Whatever happens with the proposed Rice acquisition, we think it is untenable for EQT to continue to play coy regarding its intentions while asking shareholders to approve a massive acquisition and being left to hope that the board and management will address EQT's significant undervaluation almost a year and a half from now.  In fact, some of the options being considered raise serious concerns about the Board’s ability or willingness to address this discount.  For example in a publicly filed internal memo to employees dated July 27, 2017, EQT cited a stock buyback as one option to resolving the sum of parts discount.  As we have stated in the past this “solution” is a perversion of basic corporate finance principles, coming on the heels of EQT issuing more than $5 billion of its undervalued stock to complete the Rice transaction.  Equally troubling is the suggestion of a straight sale of a business or the sale of units, which would have adverse tax consequences and raise concerns about the use of proceeds.  If as EQT claimed last week a Rice acquisition would not create a tax issue or result in any delay in addressing the Company's persistent undervaluation through a separation or other means, we believe that EQT management should make its intentions with respect to unlocking shareholder value clear now.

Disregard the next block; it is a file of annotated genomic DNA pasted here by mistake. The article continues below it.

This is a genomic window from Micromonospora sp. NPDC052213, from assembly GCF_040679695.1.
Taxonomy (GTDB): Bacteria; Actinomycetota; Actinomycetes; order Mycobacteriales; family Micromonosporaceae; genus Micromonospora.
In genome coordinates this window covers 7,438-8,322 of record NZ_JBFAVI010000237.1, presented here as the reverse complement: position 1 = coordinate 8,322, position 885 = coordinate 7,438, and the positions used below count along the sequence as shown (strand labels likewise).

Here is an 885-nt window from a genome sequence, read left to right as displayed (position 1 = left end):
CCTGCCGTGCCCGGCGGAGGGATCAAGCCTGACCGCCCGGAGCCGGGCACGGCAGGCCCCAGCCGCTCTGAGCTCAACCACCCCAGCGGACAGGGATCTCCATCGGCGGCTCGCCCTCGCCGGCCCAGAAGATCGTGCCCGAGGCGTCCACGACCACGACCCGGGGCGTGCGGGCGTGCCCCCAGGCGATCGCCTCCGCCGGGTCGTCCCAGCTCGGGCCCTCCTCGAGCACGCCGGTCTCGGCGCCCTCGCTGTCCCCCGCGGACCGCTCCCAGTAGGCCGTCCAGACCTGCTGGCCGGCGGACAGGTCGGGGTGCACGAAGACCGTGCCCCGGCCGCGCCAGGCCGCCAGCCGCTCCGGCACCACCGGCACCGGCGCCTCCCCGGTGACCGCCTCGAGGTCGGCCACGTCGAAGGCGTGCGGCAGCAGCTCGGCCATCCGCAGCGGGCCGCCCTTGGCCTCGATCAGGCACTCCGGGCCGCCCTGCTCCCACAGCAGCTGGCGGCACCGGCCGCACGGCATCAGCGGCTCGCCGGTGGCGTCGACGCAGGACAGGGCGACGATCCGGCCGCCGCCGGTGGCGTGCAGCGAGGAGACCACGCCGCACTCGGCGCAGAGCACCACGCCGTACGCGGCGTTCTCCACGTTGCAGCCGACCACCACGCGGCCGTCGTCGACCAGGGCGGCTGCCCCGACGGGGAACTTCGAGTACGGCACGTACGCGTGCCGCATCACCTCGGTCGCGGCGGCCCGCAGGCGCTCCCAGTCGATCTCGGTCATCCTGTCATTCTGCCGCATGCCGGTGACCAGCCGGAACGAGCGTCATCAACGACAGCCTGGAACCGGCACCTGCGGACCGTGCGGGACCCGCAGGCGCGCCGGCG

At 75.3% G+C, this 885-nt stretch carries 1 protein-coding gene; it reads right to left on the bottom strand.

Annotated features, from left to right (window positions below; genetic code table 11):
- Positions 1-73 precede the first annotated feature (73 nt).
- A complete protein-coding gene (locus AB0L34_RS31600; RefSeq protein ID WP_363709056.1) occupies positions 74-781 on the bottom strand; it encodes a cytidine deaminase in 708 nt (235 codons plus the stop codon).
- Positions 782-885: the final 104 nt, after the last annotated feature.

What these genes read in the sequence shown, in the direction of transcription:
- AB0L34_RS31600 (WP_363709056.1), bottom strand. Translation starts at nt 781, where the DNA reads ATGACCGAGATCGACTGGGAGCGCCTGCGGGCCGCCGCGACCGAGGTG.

Therefore, we intend to continue to oppose this transaction.  We also continue to believe that it may be necessary to add new Board members who will do a better job of safeguarding shareholder interests, and thus we are prepared if necessary to nominate highly-qualified and independent nominees who have each made substantial personal investments in EQT’s stock.  Should you wish to discuss this matter further, we can be reached at (212) 455-0900.



 /s/ Barry Rosenstein

Barry Rosenstein
Managing Partner
JANA Partners LLC